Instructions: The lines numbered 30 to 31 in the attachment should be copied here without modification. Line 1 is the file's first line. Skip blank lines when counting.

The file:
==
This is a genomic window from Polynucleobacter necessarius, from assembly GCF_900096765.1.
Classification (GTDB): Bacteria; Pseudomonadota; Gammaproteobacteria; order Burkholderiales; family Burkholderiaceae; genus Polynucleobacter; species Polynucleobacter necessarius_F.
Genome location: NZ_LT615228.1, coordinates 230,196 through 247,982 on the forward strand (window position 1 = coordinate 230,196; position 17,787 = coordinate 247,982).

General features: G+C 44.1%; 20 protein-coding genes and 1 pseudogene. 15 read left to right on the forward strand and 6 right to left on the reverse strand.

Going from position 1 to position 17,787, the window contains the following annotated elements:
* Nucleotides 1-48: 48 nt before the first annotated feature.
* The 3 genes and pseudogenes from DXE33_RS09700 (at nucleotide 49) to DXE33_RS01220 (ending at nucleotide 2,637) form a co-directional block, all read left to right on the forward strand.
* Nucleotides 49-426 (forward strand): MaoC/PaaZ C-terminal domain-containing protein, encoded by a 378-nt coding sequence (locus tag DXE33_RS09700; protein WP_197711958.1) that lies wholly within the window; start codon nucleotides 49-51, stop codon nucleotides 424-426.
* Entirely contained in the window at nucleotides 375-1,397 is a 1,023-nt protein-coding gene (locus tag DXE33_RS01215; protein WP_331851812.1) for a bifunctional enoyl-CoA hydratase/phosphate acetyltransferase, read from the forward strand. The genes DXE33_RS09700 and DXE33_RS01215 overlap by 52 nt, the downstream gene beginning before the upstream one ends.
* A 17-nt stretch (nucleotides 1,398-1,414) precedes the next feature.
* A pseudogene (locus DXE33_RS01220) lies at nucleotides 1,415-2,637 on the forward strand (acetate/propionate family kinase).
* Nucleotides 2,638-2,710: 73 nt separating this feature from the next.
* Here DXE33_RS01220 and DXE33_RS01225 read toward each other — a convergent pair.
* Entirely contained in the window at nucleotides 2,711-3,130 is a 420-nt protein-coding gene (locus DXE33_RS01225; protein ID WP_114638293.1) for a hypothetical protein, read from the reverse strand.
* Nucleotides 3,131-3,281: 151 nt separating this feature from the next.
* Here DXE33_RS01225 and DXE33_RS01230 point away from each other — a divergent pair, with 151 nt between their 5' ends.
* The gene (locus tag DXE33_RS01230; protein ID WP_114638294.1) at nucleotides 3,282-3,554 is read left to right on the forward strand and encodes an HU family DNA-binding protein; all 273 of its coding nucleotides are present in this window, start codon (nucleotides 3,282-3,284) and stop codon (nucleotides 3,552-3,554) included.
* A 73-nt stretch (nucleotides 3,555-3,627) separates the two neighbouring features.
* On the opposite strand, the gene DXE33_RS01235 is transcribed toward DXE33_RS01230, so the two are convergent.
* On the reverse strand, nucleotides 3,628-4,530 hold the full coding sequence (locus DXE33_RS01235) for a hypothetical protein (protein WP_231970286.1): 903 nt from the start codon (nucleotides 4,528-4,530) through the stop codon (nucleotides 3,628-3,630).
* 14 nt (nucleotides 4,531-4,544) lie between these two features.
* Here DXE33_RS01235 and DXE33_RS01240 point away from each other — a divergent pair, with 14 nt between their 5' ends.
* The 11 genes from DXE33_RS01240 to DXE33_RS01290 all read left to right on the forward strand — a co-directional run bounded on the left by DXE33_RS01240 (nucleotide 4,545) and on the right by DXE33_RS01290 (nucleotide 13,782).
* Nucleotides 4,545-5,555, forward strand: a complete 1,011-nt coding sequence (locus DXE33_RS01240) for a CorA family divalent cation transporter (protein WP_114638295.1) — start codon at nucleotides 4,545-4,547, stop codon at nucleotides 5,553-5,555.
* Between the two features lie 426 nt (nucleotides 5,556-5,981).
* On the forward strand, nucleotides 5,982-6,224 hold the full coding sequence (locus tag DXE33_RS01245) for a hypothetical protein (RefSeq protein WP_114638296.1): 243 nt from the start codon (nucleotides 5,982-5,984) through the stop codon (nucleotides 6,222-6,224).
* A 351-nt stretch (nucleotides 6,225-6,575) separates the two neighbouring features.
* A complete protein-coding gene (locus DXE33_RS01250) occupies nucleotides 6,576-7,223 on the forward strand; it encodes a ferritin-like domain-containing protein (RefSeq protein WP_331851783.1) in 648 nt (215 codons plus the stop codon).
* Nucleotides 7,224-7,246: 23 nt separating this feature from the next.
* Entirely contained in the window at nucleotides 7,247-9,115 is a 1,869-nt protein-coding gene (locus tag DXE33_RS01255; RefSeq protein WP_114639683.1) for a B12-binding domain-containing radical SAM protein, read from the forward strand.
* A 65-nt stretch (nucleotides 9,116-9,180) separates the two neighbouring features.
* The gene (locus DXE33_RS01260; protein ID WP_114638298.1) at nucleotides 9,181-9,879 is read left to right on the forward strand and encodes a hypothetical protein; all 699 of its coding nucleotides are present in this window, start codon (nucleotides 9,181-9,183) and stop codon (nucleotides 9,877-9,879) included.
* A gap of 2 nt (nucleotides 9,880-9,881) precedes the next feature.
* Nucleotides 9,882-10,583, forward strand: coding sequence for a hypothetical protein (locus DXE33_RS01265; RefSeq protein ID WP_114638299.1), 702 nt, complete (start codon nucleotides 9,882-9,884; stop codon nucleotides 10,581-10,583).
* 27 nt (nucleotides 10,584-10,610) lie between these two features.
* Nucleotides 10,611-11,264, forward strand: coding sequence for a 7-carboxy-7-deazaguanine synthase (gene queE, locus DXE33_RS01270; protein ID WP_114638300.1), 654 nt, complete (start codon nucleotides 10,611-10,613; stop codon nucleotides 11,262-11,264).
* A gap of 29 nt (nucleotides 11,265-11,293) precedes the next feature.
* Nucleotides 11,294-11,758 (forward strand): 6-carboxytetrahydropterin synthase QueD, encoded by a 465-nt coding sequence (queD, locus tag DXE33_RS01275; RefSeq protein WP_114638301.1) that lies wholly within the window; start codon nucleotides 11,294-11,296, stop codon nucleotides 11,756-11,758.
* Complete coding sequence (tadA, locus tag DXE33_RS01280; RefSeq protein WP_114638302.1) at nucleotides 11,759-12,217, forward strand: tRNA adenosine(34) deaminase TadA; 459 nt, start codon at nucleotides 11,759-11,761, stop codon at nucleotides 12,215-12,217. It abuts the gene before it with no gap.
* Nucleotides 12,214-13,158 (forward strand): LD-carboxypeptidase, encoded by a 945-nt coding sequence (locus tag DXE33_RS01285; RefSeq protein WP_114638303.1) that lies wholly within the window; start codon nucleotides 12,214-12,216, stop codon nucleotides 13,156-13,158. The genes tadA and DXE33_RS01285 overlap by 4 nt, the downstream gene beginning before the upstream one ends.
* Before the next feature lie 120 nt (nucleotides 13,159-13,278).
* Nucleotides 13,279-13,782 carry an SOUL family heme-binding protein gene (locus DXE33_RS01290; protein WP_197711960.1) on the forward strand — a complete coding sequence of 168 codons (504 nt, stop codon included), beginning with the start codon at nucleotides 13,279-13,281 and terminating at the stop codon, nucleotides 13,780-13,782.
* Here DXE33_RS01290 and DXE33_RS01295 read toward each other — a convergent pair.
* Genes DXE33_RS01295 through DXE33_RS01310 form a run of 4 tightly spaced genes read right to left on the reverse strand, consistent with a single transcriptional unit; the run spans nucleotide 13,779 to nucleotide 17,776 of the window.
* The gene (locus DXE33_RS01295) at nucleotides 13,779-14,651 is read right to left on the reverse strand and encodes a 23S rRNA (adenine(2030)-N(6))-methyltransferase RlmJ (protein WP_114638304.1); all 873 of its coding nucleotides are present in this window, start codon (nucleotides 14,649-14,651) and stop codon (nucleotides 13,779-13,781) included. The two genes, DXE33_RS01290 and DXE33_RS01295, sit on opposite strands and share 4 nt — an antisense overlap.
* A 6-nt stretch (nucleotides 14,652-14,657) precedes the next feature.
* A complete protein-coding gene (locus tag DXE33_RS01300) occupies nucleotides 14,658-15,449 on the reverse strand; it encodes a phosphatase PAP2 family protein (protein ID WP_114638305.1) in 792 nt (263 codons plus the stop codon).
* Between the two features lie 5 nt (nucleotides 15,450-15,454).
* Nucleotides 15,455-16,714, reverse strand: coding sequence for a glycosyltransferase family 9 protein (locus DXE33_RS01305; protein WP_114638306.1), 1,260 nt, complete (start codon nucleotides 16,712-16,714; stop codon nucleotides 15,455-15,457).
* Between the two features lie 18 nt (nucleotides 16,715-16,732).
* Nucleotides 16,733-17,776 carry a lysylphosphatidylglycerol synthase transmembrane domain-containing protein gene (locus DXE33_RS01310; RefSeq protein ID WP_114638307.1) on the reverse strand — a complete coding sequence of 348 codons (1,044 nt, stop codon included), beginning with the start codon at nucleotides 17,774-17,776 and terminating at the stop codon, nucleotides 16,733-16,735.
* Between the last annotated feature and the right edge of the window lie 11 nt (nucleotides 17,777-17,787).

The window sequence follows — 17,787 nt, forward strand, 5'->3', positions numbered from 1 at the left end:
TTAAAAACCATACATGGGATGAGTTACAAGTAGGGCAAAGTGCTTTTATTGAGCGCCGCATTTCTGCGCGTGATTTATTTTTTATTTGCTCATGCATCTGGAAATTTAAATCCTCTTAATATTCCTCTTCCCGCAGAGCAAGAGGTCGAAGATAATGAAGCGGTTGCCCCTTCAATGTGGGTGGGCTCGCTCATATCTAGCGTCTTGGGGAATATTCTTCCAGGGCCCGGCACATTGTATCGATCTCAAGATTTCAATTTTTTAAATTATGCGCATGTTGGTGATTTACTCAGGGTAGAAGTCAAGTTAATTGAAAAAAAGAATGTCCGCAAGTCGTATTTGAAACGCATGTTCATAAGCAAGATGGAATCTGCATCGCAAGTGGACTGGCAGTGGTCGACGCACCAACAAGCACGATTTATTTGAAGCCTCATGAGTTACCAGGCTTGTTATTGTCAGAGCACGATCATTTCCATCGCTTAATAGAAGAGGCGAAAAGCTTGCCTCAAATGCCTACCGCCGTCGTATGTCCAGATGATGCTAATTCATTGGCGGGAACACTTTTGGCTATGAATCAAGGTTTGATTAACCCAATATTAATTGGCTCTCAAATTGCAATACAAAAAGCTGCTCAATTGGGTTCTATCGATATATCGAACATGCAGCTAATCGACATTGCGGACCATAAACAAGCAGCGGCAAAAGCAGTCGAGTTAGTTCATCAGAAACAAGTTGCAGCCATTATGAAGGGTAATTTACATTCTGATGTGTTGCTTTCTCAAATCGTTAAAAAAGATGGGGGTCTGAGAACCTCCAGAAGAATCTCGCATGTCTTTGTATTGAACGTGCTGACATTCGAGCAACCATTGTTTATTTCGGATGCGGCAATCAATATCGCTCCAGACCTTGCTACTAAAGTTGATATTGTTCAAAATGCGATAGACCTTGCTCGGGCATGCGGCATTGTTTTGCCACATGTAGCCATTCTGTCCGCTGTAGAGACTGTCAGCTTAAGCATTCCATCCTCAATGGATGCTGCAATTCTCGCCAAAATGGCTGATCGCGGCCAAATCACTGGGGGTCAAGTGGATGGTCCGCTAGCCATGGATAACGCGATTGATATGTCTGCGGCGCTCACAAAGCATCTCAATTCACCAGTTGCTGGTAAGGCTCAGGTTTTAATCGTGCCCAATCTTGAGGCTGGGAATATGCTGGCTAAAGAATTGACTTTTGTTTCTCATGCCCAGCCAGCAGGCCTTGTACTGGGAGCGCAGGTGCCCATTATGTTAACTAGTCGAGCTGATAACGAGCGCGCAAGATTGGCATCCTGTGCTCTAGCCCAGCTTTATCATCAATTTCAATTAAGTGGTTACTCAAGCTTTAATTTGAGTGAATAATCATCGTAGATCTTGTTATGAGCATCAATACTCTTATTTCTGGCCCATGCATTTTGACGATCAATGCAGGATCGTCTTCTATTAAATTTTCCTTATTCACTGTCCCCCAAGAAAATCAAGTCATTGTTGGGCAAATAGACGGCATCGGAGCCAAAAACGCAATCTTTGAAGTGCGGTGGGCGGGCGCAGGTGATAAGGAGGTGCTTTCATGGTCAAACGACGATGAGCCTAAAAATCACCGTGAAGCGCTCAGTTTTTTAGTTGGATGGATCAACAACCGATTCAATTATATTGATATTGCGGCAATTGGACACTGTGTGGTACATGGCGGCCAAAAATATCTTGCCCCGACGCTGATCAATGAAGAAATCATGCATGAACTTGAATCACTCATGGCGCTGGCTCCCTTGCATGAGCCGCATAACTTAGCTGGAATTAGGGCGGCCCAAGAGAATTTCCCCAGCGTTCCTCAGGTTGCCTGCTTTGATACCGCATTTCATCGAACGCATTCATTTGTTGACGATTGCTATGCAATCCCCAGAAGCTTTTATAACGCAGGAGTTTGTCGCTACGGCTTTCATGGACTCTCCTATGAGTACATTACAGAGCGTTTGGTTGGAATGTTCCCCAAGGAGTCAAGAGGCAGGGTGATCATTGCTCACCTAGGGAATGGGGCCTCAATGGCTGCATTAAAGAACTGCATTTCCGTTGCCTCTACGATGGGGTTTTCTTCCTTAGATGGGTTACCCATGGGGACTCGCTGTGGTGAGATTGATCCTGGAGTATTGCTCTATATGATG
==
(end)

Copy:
* Entirely contained in the window at nucleotides 7,247-9,115 is a 1,869-nt protein-coding gene (locus tag DXE33_RS01255; RefSeq protein WP_114639683.1) for a B12-binding domain-containing radical SAM protein, read from the forward strand.
* A 65-nt stretch (nucleotides 9,116-9,180) separates the two neighbouring features.